By Richard Winters
My Rating: 2 out of 10
4-Word Review: Detective tracks down killer.
Inspired by the Ted Bundy case the film centers around Danny (John Karlen) a middle-aged man with mommy issues who wears different disguises in order to entice young women into his rundown old van where he then promptly assaults and kills them. Vince (James Luisi) is the police detective who, despite having an affair with Carol (Susan Sullivan), is also a dedicated family man with a teen daughter himself and who spends his waking hours trying to track down this killer that the rest of the cops in his department seem almost ambivalent about.
The film tries to take a different approach from the exploitive nature of other 70’s thrillers by emphasizing more the police work than the actual killings although there’s still moments of nudity and violence. The main problem is that the detective work that gets shown and the clues that he finds isn’t all that interesting and comes along a little too easily. At one point Vince breaks into the suspect’s house without a warrant, but any good defense attorney would have any evidence seized during an illegal search thrown out and a competent cop would know this. I also found it hard to believe that Vince would be the only policeman pursuing the case as I’m sure with the media pressure there’d be a whole department working on it much like in the real Bundy case that even included a network of police departments in several states.
The killings are very routine and ultimately comes-off like the same scene get replayed over-and-over again with each new victim that comes along. It seemed hard to believe that any rational person would want to get into such a junky van driven by such a creepy-looking guy anyways. Bundy at least was handsome and in many cases feigned a disability like pretending he had sprained his arm and wearing a sling, which would then make his intended victims feel more at ease, but the guy here doesn’t do any of that. The ultimate explanation for what motivates him to do what he does is straight out of the Norman Bates book of psychology and is cliched as hell. With the real Bundy it was much more complicated and to some extent no convenient explanation at all other than he may have simply been ‘wired wrong’ from birth.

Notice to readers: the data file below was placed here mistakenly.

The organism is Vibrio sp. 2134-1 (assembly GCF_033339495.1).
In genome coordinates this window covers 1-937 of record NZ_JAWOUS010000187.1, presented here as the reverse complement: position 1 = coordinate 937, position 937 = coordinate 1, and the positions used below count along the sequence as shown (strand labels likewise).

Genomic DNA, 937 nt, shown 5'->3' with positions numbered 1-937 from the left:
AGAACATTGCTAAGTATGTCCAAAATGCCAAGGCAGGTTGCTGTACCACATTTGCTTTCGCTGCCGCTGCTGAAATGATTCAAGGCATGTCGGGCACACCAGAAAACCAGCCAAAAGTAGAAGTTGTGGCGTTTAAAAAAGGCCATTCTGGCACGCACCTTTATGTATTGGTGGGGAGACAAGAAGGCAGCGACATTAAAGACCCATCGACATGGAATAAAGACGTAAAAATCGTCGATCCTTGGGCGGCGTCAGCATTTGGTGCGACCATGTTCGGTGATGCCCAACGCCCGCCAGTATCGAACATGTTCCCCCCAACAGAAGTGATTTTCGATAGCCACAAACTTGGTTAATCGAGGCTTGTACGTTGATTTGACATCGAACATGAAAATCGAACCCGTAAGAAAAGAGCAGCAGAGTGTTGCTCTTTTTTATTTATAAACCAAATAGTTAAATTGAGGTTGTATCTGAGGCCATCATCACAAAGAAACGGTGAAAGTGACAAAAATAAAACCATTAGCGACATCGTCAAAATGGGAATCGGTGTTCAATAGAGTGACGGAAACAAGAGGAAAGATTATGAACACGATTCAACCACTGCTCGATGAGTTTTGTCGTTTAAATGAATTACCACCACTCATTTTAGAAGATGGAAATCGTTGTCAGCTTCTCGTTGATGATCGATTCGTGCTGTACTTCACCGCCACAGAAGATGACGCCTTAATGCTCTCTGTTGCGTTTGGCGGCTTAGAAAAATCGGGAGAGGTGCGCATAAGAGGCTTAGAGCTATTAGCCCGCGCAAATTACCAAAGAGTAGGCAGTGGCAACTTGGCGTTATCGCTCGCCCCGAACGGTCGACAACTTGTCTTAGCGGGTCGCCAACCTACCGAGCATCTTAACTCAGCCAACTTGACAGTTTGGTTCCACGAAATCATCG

The film’s only bright spot is Susan Sullivan, who looks quite beautiful here, but even she ended up getting on my nerves when her character stupidly forgets to lock her front door allowing the killer to easily walk right into her apartment. What kind of idiot, knowing that she is a mark for the killer and fully aware that he knows where she lives, would forget to do this?
Overall this is just a sleazy excuse for entertainment that is no better than the myriad of other grade-B schlock out there and in some ways is even worse because it pretends to take a more elevated approach to the potentially exploitive material, but it really doesn’t and it’s also painfully predictable at every turn.
Alternate Titles: The Dark Ride, The Sports Killer
My Rating: 2 out of 10
Released: August 7, 1978
Runtime: 1 Hour 25 Minutes
Director: Jeremy Hoenack
Studio: Intercontinental Releasing Corporation